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GRIN2A mutations cause epilepsy-aphasia spectrum disorders



Epilepsy-aphasia syndromes (EAS) are a group of rare, severe epileptic encephalopathies of unknown etiology with a characteristic electroencephalogram (EEG) pattern and developmental regression particularly affecting language. Rare pathogenic deletions that include GRIN2A have been implicated in neurodevelopmental disorders. We sought to delineate the pathogenic role of GRIN2A in 519 probands with epileptic encephalopathies with diverse epilepsy syndromes. We identified four probands with GRIN2A variants that segregated with the disorder in their families. Notably, all four families presented with EAS, accounting for 9% of epilepsy-aphasia cases. We did not detect pathogenic variants in GRIN2A in other epileptic encephalopathies (n = 475) nor in probands with benign childhood epilepsy with centrotemporal spikes (n = 81). We report the first monogenic cause, to our knowledge, for EAS. GRIN2A mutations are restricted to this group of cases, which has important ramifications for diagnostic testing and treatment and provides new insights into the pathogenesis of this debilitating group of conditions.

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Figure 1: Phenotypes and segregation of GRIN2A mutations in four families with epilepsy-aphasia syndrome disorders.
Figure 2: The NR2A p.Thr531Met alteration increases the mean time of NMDA receptors in the open state.

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We thank the subjects and their families for participating in our research. H.C.M. is supported by a grant from the US National Institutes of Health (NIH; NINDS 1R01NS069605) and is a recipient of a Burroughs Wellcome Fund Career Award for Medical Scientists. This work was supported by the National Health and Medical Research Council of Australia (Program Grant 628952 to S.F.B. and I.E.S., Practitioner Fellowship 1006110 to I.E.S. and CJ Martin Fellowship (546493) to M.S.H.) and by a Health Research Council of New Zealand project grant to L.G.S. P.S. is supported by ANR (Agence Nationale de la Recherche) grant EPILAND with EuroBiomed label, and P.S., N. Burnashev and N. Bruneau are supported by INSERM.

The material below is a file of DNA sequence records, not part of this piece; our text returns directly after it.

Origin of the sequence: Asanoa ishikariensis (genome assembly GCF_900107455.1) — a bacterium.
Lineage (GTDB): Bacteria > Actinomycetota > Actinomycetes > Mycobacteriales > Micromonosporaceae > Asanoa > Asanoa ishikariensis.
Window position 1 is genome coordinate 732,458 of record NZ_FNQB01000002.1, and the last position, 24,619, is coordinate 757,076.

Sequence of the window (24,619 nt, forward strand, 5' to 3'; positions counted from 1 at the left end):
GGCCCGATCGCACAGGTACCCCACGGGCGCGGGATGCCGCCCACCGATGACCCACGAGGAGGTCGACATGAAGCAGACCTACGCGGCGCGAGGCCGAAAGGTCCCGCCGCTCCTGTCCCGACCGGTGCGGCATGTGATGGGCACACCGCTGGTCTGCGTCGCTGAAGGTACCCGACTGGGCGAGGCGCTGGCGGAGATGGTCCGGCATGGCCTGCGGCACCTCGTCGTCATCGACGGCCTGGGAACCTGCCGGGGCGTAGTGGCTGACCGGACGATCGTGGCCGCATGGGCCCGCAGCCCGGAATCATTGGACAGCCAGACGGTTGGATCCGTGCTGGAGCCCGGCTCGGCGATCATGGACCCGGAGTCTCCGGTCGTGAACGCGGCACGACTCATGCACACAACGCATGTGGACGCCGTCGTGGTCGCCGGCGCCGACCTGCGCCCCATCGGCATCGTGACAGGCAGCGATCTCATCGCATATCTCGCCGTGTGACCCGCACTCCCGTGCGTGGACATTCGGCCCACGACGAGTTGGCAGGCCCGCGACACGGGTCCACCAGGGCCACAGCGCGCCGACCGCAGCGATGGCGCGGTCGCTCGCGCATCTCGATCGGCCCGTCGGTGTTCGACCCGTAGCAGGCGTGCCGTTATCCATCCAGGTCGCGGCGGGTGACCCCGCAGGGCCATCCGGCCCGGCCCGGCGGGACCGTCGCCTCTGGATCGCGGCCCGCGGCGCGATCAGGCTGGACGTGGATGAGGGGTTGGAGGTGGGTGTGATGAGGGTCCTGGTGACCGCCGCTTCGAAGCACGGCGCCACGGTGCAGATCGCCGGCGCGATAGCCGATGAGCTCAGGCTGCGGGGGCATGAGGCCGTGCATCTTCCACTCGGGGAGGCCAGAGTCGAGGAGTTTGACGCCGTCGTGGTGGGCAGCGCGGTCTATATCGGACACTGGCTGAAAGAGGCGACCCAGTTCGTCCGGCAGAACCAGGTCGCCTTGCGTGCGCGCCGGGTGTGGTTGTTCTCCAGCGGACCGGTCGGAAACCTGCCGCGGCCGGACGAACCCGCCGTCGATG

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G.L.C., H.C.M. and I.E.S. designed the study and wrote the manuscript. H.C.M. and I.E.S. supervised the study. G.L.C. constructed libraries, developed the variant calling pipeline (assisted by J.C.), analyzed sequence data, conducted RNA transcript analysis (assisted by E.G.) and performed haplotyping. J.C. and G.L.C. performed aCGH. A.K. performed mutation segregation analysis. B.J.O. and J.S. developed the MIP methodology and analysis pipeline. B.M.R., S.C.Y., L.G.S., S.J.T., M.-H.T. and R.W. performed phenotypic analysis. R.O., J.A.D. and M.S.H. conducted mutation screening in the BECTS cohort. B.M.R., S.F.B. and I.E.S. critically reviewed the manuscript. N.L., N. Bruneau, N. Burnashev and P.S. generated mutant transcripts and performed single-channel recordings and analysis.

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Correspondence to Ingrid E Scheffer or Heather C Mefford.

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The authors declare no competing financial interests.

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Carvill, G., Regan, B., Yendle, S. et al. GRIN2A mutations cause epilepsy-aphasia spectrum disorders. Nat Genet 45, 1073–1076 (2013).

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